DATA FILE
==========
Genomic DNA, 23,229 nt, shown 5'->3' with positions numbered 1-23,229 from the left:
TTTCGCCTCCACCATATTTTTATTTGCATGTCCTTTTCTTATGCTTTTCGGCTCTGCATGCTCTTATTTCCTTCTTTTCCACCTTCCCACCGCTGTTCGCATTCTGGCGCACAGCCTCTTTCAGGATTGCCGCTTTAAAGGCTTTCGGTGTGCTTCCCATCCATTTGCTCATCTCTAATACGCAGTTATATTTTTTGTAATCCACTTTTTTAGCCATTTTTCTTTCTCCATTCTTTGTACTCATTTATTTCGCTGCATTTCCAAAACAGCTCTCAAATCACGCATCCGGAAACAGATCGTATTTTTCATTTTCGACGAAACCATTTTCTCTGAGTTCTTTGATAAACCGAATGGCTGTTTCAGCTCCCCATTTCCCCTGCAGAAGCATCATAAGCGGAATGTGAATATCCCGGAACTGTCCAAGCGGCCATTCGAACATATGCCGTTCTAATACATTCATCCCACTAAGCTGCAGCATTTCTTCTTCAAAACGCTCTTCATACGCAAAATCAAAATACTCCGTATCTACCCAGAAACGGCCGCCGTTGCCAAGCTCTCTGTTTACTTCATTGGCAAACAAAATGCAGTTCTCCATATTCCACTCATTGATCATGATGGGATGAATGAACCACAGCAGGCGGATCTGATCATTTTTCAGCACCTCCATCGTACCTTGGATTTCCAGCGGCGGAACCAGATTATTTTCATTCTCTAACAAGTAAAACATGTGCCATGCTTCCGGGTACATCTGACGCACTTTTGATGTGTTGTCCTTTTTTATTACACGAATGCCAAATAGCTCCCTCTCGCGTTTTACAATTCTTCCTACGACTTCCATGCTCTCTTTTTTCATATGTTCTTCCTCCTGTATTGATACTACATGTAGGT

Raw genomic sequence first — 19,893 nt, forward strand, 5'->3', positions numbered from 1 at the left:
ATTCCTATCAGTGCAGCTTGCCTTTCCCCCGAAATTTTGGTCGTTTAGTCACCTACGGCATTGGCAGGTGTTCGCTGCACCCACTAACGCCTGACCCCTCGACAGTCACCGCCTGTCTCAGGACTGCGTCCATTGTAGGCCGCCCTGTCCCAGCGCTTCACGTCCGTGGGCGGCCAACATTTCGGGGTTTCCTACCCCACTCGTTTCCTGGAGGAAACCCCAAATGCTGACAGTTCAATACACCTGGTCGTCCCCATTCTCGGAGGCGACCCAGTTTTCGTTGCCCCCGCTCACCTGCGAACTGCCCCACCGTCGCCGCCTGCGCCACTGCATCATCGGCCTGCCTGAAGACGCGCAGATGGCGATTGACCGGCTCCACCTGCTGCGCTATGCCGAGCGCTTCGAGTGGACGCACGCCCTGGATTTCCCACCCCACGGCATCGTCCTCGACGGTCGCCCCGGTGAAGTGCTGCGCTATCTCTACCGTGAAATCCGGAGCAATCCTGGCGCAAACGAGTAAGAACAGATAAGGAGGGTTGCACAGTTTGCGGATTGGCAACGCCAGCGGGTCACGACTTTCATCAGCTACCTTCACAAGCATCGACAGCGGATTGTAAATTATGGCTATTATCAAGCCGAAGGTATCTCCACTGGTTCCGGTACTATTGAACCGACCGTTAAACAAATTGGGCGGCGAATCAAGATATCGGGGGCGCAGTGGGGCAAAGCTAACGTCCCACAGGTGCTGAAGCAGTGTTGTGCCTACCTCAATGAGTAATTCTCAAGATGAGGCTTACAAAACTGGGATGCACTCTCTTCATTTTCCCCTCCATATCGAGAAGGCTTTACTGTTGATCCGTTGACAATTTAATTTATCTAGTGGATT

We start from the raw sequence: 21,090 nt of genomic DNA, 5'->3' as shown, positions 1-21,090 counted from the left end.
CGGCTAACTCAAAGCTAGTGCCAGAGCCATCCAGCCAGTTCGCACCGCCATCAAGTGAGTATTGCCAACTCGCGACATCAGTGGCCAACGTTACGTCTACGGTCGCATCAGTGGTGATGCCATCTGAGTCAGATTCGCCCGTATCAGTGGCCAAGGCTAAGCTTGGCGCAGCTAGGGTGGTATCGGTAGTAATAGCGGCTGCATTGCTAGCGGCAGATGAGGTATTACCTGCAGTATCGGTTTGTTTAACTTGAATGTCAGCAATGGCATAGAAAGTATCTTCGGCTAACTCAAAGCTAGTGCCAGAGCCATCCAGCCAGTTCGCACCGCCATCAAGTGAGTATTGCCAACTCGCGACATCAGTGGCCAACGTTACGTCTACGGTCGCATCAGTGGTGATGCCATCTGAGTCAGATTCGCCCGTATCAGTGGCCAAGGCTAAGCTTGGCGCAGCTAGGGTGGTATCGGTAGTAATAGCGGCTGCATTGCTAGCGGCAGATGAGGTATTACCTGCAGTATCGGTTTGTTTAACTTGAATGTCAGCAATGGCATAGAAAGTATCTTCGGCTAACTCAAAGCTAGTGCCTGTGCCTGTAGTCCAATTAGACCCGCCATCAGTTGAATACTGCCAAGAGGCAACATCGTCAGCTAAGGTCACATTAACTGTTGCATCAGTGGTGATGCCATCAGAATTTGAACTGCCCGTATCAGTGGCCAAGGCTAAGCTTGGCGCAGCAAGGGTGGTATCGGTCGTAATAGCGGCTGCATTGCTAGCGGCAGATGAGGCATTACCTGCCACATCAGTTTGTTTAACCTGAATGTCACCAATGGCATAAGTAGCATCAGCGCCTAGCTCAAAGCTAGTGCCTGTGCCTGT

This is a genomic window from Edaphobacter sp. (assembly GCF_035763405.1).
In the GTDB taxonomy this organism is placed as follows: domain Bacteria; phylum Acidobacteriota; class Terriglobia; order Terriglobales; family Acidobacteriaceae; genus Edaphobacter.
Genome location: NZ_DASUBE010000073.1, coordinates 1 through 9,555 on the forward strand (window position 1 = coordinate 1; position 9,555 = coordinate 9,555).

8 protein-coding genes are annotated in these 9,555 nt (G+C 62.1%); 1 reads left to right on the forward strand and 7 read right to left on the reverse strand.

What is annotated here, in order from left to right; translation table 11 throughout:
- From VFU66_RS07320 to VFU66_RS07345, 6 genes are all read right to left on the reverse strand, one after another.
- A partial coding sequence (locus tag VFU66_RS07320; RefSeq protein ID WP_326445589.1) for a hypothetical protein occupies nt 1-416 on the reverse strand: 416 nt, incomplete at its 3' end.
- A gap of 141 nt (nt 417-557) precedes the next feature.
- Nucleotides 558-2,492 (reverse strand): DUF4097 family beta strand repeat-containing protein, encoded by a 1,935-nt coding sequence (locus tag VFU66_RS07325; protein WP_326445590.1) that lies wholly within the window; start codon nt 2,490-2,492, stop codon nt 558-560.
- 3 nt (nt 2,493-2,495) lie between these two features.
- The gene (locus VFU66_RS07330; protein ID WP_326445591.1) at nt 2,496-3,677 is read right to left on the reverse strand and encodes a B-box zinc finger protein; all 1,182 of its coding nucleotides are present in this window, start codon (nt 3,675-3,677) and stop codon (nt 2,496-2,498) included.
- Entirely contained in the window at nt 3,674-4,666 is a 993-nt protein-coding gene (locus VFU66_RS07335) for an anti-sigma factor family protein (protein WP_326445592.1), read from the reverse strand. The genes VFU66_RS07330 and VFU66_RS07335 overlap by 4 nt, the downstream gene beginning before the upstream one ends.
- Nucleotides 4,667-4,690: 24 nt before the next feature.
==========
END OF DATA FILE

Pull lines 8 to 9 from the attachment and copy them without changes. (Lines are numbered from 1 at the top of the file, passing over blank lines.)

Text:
In the GTDB taxonomy this organism is placed as follows: domain Bacteria; phylum Acidobacteriota; class Terriglobia; order Terriglobales; family Acidobacteriaceae; genus Edaphobacter.
Genome location: NZ_DASUBE010000073.1, coordinates 1 through 9,555 on the forward strand (window position 1 = coordinate 1; position 9,555 = coordinate 9,555).